When I was living on Guam (which is where I’m from), I started meditating at home in my living room. I’d wake up early, before Eva and the kids were awake, and enjoy the quiet and soft light of the early morning. I’d just sit on the couch and pay attention to my breath, trying to learn a little about mindfulness.
This was never an easy habit for me, but it got more difficult when someone would wake up early, or I’d start later than usual and people would start waking up. I’d be trying to meditate, and a kid would wake up and start making noise, and it would disturb my meditation.
“Why do they have to make so much noise?” I’d find myself thinking, involuntarily. “It’s disturbing my peaceful meditation!”
Then I learned to turn to this feeling of resentment, this resistance to what was happening. I looked at this feeling, and I wondered about it.
The big breakthrough for me came when I realized: this is a wonderful thing, having this noisy child in my home. Sure, they’re making noise, but this doesn’t have to be a disturbance — it can be music, it can be a gift, a reminder of something wonderful I have in my life.
So I accepted the noise, and instead told myself, “Yay! I have a noisy child nearby!”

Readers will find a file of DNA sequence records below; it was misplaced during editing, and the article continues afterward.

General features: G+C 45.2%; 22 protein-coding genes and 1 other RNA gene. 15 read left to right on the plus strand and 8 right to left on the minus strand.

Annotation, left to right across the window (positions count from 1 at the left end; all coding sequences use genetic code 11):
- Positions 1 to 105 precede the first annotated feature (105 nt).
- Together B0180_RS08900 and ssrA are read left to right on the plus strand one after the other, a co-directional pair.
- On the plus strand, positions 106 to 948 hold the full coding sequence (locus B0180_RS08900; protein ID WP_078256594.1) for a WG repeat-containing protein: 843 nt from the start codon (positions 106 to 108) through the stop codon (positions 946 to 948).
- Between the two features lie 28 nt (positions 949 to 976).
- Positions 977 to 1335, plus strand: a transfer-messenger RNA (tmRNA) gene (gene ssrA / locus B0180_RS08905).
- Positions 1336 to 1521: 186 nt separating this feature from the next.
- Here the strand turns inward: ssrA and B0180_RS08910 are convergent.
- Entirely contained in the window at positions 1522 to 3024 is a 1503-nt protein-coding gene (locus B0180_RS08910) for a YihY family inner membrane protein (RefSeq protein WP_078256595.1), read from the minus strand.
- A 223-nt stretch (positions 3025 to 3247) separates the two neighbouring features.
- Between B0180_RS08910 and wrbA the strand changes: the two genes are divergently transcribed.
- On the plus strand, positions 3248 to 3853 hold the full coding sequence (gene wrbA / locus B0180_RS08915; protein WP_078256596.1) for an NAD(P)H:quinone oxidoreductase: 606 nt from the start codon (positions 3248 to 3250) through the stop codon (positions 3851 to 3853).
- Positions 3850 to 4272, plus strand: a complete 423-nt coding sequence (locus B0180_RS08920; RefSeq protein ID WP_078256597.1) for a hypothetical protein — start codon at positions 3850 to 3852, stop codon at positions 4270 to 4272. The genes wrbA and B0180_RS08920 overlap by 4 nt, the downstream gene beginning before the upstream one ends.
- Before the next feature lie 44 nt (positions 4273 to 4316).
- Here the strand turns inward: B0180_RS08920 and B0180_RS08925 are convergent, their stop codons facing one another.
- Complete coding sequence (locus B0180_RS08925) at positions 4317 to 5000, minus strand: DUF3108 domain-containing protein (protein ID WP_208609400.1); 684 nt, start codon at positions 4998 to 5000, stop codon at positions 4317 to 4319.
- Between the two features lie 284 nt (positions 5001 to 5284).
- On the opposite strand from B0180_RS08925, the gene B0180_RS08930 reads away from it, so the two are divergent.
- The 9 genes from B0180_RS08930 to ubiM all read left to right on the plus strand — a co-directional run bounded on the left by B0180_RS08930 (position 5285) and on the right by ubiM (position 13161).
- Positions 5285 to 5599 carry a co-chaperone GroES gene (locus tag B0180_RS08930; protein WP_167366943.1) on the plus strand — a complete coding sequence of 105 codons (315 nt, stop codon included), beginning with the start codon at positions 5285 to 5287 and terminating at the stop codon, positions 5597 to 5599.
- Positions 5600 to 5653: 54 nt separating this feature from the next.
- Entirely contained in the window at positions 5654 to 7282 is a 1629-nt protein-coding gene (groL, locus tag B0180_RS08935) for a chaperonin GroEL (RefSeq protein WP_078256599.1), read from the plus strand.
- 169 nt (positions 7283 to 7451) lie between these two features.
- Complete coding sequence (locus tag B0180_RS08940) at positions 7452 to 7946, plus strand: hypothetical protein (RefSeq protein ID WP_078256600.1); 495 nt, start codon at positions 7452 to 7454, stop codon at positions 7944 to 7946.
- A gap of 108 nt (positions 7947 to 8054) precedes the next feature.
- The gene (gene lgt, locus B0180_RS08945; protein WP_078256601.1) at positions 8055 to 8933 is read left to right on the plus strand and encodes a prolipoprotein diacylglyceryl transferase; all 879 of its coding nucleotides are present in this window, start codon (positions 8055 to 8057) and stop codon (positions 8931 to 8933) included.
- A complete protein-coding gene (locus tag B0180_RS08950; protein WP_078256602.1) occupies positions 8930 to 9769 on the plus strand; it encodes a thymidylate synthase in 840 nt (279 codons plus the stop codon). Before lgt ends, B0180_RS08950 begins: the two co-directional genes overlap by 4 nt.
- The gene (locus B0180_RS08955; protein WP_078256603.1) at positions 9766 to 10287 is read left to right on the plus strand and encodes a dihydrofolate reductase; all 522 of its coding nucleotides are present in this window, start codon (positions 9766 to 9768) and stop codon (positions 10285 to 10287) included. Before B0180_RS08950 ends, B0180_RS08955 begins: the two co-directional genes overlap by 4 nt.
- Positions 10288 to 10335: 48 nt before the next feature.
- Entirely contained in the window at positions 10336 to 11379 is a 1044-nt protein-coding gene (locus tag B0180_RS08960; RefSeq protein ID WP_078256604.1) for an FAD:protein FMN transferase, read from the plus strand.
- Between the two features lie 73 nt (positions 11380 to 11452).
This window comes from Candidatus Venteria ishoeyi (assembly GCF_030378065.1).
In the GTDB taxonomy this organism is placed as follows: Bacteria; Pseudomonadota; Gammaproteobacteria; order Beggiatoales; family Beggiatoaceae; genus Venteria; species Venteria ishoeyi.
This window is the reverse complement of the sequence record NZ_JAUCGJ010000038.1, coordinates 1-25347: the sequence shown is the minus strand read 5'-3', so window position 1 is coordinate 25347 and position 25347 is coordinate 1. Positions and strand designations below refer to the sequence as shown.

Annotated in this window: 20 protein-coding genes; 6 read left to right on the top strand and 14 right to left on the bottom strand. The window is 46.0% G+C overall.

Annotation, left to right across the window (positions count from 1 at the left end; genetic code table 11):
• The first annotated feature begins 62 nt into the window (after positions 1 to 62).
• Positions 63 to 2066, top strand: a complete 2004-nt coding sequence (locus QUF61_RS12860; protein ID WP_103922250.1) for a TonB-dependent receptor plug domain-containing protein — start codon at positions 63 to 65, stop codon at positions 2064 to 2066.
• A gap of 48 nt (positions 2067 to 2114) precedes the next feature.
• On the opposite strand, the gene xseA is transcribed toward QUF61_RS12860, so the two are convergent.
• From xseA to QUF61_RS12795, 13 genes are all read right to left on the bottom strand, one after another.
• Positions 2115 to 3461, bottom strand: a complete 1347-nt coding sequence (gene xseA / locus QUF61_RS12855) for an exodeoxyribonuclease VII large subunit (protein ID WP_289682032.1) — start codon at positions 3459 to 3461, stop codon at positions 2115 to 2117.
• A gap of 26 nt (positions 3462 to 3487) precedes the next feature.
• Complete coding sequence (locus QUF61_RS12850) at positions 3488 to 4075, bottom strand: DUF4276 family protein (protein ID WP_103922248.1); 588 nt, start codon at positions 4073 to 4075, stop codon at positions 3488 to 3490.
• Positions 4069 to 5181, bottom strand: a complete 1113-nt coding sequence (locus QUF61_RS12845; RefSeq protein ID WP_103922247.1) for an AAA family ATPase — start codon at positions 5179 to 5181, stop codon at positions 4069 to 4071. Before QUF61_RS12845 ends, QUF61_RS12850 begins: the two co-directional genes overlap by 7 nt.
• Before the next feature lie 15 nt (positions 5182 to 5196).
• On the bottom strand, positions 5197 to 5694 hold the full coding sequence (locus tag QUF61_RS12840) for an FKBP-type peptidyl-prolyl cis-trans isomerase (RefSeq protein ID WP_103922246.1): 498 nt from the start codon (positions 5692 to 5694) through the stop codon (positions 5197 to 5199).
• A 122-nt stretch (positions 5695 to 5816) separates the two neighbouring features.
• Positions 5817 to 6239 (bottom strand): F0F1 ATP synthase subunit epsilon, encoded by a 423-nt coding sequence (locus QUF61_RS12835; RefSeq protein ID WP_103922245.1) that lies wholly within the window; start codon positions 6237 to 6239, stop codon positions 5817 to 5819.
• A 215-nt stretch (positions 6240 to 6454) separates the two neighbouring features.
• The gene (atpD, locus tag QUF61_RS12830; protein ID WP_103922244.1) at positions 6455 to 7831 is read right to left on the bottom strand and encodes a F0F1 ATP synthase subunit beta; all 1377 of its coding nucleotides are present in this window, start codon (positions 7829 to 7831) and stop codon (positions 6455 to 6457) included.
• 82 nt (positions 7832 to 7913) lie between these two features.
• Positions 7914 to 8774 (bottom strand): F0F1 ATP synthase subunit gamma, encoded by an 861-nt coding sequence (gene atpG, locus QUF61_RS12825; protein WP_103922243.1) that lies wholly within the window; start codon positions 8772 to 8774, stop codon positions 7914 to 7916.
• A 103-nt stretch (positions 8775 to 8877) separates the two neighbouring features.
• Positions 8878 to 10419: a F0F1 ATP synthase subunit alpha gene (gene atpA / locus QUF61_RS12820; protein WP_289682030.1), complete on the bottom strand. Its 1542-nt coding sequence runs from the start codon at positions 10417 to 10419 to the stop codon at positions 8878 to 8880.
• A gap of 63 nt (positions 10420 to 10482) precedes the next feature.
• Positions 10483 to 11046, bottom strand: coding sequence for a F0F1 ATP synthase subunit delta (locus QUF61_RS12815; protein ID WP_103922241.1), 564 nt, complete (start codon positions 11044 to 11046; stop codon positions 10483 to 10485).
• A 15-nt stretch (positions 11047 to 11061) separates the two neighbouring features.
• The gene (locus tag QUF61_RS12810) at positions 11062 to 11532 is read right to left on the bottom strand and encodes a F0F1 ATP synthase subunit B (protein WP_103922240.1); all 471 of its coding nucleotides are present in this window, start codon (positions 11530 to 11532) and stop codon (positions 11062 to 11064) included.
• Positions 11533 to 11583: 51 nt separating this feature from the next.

This turning point became so important as I learned to make habit changes and deal with changes in life in general. The noisy child became a symbol of things I was resisting — resistance as I did my habit, or resistance to anything in life.
Let’s say I was trying to form the habit of running: I would inevitably find resistance to the discomfort and want to stop running or not go for a run one day. This resistance would normally keep me from sticking to my habit, because most often we give in to this resistance. It wins almost every time.
But now I learned to watch the resistance. The resistance to the discomfort of running became my “noisy child,” and I turned to it and saw that it wasn’t that bad. In fact I could accept it. A little discomfort from running is acceptable once you loosen up on wanting things to be comfortable all the time.
Then I found a way to be grateful for this noisy child (the discomfort from running). It’s wonderful to have some discomfort in your life, because it reminds you that you’re alive! It makes the habit worth doing, because if everything were easy and comfortable, it wouldn’t be an achievement. And in fact, I came to enjoy the exertion of running.
I learned to do this for situations other than forming new habits: if I became irritated with someone, or angry at rude drivers on the road, or started procrastinating … I would turn to the noisy child I was resisting and find acceptance and even gratitude for it.
This practice has made me better at sticking to habits and happier with any situation in my life.
As you work on making changes in your life, see the noisy child in each change and find acceptance and gratitude for it.
Mission: Journal about resistance
As you do your habit and journal entry today, watch for any resistance. Or see the resistance you’ve had recently and journal about it. What did the resistance feel like? Is there a way to accept the thing you’re resisting and find gratitude for it?